Although the first Assassin’s Creed ended Altaír’s story with a whimper so anti-climactic it was almost a bang again, it laid the groundwork for how to conclude ancestral stories for the rest of the series. Assassin’s Creed II took the idea and made it short, sharp, and brutal, setting the stage for a fiction built upon the tragedy of a string of men throughout history rubbing up against the confines of their own prescribed destiny. In Assassin’s Creed II‘s closing moments, Ezio begs of Minerva: “I don’t understand… Please, wait! I have so many questions!”.

In light of the titular creed, that nothing is true and everything permitted, which supposes that people are free to forge their own destinies, it’s a devastating and ironic end to our vengeful hero, as his own destiny is thrust upon him and then stolen away in mere moments. Concern with satisfying his curiosity is dismissed by Minerva in order to relay a message to Desmond. As we’re cruelly dragged through the matrices of the Animus and back to dear-old Des, our capacity as players to empathise with Ezio is vast, guilt-ridden even, as we leave him to seek those answers without our guidance. Our lasting image of him is a simple one: a man, in the middle years of his life, lost and confused.

Within this brief moment, we were permitted a glimpse at the twisted core of the Assassin’s Creed series, one heavily juxtaposed against the often jovial nature of Ezio’s adventure. We are forced to realize that his legacy is no heroic deed or grand achievement, but procreation. Suddenly, a series about reliving long-dead memories through DNA and stabbing people in the face had come to reflect the innately human fears of insignificance and isolation. With this, Assassin’s Creed II raised itself to a lofty perch well above the station of its predecessor. That a developer could be so dismissive of their own creation, a character written specifically as an antidote to the po-faced, unwaveringly distant Altaír, was an enticing prospect. Alas, it was quickly dispelled.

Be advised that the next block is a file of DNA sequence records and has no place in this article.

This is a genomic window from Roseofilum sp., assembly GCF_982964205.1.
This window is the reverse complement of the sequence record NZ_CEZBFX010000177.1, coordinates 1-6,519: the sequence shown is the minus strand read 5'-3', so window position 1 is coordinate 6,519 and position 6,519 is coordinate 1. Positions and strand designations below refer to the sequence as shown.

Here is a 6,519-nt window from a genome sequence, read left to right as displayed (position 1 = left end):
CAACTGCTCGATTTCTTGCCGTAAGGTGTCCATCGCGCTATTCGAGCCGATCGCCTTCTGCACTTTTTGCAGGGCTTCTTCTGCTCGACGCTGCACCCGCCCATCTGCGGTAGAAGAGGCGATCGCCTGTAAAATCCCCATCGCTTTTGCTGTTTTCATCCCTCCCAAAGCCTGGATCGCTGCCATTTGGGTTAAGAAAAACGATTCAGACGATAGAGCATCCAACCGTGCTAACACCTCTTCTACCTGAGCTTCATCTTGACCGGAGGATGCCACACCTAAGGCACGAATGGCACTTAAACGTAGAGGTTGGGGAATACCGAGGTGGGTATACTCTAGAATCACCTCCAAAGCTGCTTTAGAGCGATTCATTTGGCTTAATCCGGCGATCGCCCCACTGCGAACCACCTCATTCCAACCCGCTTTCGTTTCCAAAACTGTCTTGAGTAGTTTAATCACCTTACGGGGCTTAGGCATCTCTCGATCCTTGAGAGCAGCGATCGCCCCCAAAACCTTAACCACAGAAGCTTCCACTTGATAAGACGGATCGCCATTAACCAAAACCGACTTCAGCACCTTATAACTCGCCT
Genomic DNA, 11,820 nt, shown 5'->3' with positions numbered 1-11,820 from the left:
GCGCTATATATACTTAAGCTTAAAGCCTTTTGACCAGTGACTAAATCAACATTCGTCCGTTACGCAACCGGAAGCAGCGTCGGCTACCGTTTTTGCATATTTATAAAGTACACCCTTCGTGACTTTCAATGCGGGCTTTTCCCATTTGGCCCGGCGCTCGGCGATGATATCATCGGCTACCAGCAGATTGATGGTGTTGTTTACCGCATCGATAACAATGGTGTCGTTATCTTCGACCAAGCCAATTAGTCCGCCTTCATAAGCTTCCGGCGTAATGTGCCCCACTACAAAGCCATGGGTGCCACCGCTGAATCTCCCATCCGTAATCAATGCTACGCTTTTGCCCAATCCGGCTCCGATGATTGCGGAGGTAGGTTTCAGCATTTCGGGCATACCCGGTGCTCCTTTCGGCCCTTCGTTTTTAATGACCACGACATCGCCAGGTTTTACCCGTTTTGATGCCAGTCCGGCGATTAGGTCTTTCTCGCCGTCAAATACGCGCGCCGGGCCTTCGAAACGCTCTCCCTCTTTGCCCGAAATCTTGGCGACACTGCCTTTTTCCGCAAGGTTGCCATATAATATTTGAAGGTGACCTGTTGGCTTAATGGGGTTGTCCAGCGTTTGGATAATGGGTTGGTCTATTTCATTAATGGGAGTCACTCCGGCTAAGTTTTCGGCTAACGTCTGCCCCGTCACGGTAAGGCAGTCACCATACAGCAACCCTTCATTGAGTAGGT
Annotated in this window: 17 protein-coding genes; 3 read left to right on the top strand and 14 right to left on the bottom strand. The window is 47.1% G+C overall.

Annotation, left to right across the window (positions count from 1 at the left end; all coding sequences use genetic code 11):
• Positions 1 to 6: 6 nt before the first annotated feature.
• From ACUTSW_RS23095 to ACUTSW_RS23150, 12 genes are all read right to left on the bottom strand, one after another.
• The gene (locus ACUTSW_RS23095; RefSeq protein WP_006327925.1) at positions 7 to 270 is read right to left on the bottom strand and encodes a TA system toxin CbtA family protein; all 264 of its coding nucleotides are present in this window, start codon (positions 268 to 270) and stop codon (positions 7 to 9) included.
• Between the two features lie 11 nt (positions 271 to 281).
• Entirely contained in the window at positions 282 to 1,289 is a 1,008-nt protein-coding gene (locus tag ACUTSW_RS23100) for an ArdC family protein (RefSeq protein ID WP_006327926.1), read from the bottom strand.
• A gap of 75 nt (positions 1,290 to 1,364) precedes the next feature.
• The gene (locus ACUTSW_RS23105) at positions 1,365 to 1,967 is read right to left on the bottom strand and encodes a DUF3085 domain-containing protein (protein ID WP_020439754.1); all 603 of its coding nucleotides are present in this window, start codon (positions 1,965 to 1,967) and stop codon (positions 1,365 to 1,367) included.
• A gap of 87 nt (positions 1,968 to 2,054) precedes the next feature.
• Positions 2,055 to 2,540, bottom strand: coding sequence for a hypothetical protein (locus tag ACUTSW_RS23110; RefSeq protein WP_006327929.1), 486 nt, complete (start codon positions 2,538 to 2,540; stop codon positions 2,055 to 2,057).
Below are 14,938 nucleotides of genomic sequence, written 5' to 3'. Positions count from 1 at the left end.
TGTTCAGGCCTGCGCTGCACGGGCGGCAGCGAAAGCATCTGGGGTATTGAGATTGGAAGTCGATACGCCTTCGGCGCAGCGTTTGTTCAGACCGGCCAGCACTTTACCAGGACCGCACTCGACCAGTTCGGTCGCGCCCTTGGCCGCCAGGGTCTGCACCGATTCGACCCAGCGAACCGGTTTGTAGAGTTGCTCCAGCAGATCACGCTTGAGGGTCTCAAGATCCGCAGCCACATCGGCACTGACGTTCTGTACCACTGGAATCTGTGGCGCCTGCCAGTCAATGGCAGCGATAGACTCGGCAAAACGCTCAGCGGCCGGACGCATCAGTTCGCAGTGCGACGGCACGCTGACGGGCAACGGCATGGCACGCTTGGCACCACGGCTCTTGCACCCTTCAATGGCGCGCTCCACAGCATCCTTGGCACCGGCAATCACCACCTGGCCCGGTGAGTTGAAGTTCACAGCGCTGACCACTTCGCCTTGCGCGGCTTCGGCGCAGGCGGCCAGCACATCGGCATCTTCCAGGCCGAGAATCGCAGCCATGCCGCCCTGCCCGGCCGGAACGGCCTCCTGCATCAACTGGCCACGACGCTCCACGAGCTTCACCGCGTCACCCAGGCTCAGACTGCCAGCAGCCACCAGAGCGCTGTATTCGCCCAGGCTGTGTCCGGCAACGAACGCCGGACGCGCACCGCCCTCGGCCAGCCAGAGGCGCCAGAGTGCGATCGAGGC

Whilst replaying Assassin’s Creed II still conveys a twinge of sympathy for our Renaissance Batman, the lingering cruelty of the Animus’ curt drop-in/drop-out reality is lost. By continuing Ezio’s story with both Assassin’s Creed: Brotherhood and Revelations, as well as a short-film, Assassin’s Creed: Embers, Ubisoft have wasted the fascinating and inherently unsentimental nature of the mechanics of their own narrative, in favor of bleeding a series and character to death. As we face a new ancestor and the conclusion to Desmond’s story, it remains to be seen if Assassin’s Creed III can recapture the cruelty.

Ethan Woods is a dashingly handsome, thoroughly amateur writer on the videogames, and a student of English and American Literature at the University of London. Prominent fans of his work can find the odd tidbit more at his blog, Ballistically Grapelike.